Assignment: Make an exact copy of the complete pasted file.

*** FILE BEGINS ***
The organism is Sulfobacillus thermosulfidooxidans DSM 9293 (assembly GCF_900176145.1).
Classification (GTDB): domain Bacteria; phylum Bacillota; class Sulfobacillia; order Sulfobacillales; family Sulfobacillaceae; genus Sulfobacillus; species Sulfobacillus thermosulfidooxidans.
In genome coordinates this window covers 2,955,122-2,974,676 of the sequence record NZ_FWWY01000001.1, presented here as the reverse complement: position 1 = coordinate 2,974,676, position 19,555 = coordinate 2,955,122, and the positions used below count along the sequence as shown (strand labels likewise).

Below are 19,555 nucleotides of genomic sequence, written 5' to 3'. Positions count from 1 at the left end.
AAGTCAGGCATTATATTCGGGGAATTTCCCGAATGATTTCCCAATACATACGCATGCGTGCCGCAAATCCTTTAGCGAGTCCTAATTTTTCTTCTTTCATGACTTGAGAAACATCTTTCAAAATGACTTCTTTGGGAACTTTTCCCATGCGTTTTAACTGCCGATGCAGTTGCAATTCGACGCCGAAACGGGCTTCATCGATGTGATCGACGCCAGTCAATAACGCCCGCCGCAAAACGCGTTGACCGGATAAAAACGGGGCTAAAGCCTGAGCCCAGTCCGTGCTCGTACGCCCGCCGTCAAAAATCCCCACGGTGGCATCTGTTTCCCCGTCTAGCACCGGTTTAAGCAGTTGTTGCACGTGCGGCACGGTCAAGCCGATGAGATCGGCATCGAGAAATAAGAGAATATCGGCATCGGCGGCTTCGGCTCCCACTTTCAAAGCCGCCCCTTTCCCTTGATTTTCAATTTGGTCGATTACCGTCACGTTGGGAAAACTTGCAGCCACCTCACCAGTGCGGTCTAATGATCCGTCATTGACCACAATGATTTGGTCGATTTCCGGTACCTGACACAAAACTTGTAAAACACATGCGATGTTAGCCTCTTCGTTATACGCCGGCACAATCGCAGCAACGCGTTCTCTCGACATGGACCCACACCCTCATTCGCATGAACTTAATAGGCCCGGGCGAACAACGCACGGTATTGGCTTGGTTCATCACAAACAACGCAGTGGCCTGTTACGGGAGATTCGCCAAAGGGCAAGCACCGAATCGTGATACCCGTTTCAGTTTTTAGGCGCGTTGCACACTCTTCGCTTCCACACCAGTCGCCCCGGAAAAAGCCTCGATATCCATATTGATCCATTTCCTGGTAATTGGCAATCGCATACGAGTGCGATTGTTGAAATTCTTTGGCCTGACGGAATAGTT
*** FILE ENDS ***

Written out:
The organism is Sulfobacillus thermosulfidooxidans DSM 9293 (assembly GCF_900176145.1).
Classification (GTDB): domain Bacteria; phylum Bacillota; class Sulfobacillia; order Sulfobacillales; family Sulfobacillaceae; genus Sulfobacillus; species Sulfobacillus thermosulfidooxidans.
In genome coordinates this window covers 2,955,122-2,974,676 of the sequence record NZ_FWWY01000001.1, presented here as the reverse complement: position 1 = coordinate 2,974,676, position 19,555 = coordinate 2,955,122, and the positions used below count along the sequence as shown (strand labels likewise).

Below are 19,555 nucleotides of genomic sequence, written 5' to 3'. Positions count from 1 at the left end.
AAGTCAGGCATTATATTCGGGGAATTTCCCGAATGATTTCCCAATACATACGCATGCGTGCCGCAAATCCTTTAGCGAGTCCTAATTTTTCTTCTTTCATGACTTGAGAAACATCTTTCAAAATGACTTCTTTGGGAACTTTTCCCATGCGTTTTAACTGCCGATGCAGTTGCAATTCGACGCCGAAACGGGCTTCATCGATGTGATCGACGCCAGTCAATAACGCCCGCCGCAAAACGCGTTGACCGGATAAAAACGGGGCTAAAGCCTGAGCCCAGTCCGTGCTCGTACGCCCGCCGTCAAAAATCCCCACGGTGGCATCTGTTTCCCCGTCTAGCACCGGTTTAAGCAGTTGTTGCACGTGCGGCACGGTCAAGCCGATGAGATCGGCATCGAGAAATAAGAGAATATCGGCATCGGCGGCTTCGGCTCCCACTTTCAAAGCCGCCCCTTTCCCTTGATTTTCAATTTGGTCGATTACCGTCACGTTGGGAAAACTTGCAGCCACCTCACCAGTGCGGTCTAATGATCCGTCATTGACCACAATGATTTGGTCGATTTCCGGTACCTGACACAAAACTTGTAAAACACATGCGATGTTAGCCTCTTCGTTATACGCCGGCACAATCGCAGCAACGCGTTCTCTCGACATGGACCCACACCCTCATTCGCATGAACTTAATAGGCCCGGGCGAACAACGCACGGTATTGGCTTGGTTCATCACAAACAACGCAGTGGCCTGTTACGGGAGATTCGCCAAAGGGCAAGCACCGAATCGTGATACCCGTTTCAGTTTTTAGGCGCGTTGCACACTCTTCGCTTCCACACCAGTCGCCCCGGAAAAAGCCTCGATATCCATATTGATCCATTTCCTGGTAATTGGCAATCGCATACGAGTGCGATTGTTGAAATTCTTTGGCCTGACGGAATAGTT